Uba:  What do you mean?

DL:  Patiently.  On the walls.  You know. Artwork?  Textiles?  Photos?

Uba:  Uh, I sometimes draw on them.

DL:  Oh!  You are an artist!  I am sorry. I should have known from your dress.

Uba:  What?

DL:  Your dress!  I love the one shoulder look.  The fabric absolutely shimmers!  What is it?

Uba:  What?

DL:  Pointing to the dress.  What-is- this- material? I have never seen anything like it.  What is it?

Uba:   Oh!  Oh!  Sorry, now I get it.  Yes, this is vintage dinosaur skin.  I got it from my grandmother Sarah.  It was handed down.  It isn’t very politically correct these days, but the stuff lasts forever.

DL:  I should have known.  Anyway….oh! What is that? She heads for the rear of the cave and touches a huge slate of stone.

Uba:  It is just some old tablet that Thor found and dragged in….of course.  I was going to throw it out but he won’t let me.

DL:  No!  Leave it just as it is.  We can clean it up a little with some scrubbing sand and make it a real conversation piece.

Uba:  Seriously?  You like that thing?  I was planning to get rid of it but it is so heavy I can’t drag it back out by myself.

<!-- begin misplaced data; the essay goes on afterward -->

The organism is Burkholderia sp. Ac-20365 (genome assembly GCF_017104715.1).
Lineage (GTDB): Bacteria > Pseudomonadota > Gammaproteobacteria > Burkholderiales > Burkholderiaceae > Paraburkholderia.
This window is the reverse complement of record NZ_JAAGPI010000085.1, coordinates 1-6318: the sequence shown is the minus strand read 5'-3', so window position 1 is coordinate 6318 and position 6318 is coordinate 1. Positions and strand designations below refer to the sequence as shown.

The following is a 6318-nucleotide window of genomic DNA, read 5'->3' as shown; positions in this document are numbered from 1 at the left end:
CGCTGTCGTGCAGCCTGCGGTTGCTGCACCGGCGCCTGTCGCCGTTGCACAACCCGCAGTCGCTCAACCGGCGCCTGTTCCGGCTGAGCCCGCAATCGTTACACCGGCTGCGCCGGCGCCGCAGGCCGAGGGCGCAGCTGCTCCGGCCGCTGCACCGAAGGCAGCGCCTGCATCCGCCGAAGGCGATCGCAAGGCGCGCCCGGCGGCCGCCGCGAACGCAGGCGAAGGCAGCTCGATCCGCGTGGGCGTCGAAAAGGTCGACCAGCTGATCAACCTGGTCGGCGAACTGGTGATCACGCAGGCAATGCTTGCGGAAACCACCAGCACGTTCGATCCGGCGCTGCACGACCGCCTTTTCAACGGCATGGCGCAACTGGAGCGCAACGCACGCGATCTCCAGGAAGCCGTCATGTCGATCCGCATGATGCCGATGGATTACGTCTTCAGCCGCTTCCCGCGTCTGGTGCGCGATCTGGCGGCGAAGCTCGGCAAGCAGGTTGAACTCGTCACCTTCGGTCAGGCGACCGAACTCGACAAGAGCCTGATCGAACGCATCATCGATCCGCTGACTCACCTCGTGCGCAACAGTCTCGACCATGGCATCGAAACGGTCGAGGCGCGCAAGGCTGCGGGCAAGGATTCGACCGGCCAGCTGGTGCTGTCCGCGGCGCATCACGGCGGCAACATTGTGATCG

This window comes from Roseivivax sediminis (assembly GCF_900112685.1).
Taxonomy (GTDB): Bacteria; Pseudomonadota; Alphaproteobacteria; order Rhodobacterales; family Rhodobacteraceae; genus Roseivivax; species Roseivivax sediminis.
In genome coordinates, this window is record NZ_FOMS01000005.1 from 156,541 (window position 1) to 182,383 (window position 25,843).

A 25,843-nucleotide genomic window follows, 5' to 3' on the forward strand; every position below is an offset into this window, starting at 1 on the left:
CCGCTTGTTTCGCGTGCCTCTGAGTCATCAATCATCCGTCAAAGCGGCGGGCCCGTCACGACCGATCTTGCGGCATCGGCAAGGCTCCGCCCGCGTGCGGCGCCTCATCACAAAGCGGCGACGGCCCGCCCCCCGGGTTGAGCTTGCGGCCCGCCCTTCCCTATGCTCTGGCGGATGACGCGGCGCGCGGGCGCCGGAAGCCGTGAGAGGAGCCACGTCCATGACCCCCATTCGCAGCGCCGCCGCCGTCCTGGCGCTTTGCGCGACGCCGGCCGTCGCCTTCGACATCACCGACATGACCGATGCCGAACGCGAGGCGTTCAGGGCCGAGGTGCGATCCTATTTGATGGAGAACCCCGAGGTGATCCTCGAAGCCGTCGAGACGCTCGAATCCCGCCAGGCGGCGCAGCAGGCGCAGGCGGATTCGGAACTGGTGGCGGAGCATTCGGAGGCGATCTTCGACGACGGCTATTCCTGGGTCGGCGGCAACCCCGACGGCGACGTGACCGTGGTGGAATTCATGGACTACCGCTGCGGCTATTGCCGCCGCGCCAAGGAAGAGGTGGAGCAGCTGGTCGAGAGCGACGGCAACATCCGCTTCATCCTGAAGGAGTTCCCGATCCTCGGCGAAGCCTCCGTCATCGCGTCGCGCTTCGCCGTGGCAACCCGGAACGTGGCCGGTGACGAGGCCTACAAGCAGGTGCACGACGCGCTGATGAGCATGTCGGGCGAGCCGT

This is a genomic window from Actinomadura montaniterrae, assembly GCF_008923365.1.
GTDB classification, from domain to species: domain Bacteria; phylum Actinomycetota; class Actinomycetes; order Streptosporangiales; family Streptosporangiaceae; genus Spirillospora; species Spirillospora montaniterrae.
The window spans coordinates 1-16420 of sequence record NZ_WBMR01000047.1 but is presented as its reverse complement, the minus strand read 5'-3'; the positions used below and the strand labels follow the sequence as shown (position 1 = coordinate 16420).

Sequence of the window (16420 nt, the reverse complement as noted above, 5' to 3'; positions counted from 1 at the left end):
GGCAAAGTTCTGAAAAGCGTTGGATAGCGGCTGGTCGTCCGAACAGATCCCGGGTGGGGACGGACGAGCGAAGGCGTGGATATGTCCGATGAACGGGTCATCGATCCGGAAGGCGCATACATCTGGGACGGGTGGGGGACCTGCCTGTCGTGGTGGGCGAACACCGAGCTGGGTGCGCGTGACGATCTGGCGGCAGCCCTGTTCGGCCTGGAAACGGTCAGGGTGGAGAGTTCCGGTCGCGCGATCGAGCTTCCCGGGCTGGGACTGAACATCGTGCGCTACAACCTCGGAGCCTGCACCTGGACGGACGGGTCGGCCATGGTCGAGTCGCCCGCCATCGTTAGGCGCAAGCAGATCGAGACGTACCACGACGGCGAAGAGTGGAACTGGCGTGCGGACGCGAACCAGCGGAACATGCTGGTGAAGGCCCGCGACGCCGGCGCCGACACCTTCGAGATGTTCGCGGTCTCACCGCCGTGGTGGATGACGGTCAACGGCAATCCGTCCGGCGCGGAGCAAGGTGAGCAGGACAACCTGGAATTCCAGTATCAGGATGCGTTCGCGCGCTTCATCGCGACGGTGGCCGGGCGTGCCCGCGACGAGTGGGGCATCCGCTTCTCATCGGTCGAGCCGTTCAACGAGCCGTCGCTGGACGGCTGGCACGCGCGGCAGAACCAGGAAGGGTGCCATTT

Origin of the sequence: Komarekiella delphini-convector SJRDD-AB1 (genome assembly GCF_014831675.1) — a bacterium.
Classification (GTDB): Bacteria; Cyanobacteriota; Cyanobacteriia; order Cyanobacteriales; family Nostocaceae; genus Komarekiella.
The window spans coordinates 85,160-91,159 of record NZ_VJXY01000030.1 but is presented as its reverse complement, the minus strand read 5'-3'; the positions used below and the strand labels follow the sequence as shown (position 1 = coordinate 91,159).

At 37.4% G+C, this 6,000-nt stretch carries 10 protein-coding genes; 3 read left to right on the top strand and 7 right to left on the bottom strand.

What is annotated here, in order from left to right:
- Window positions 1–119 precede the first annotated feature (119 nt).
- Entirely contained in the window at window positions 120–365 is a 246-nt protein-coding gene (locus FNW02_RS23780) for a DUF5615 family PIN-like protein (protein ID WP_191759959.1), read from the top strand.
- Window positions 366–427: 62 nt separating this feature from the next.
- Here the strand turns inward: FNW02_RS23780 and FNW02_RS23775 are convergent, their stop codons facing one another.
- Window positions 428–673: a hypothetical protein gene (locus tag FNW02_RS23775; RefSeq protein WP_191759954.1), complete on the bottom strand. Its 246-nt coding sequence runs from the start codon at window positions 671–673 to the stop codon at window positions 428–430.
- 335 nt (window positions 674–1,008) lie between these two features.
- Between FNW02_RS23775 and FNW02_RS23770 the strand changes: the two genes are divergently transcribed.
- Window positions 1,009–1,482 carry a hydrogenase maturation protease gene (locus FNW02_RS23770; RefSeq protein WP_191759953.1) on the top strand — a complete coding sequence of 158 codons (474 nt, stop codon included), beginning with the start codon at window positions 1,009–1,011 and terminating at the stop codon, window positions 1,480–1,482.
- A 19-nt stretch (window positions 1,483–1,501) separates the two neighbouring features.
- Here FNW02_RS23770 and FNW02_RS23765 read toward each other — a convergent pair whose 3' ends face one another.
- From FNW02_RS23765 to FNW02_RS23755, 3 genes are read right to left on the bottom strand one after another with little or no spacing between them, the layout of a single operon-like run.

DL:  No, you should keep it and hang it somewhere.   It looks old.  You know what I mean?  It has history and there is faint writing on it.  Look, it has some sort of writing etched into it right here, but I can barely read it.   What does this say?  What is this word?  The?  That?  Thou?  Thou!  Definitely  thou…thou something.    I can’t make out the rest.

Uba:  Thou?  It probably says Thor!  He has been scribbling his name all over everything again.  He never could spell.  Why does his name have to be carved into everything he drags into this place????  It drives me crazy!  We still have every club he has ever owned and they all have his name scribbled on them.  Scattered all over the cave!   Uhhhhh!  I am fed up with it.  I am going to get rid of that stone tablet and he can just deal with it.  She starts to sniffle as she stifles a weeping meltdown.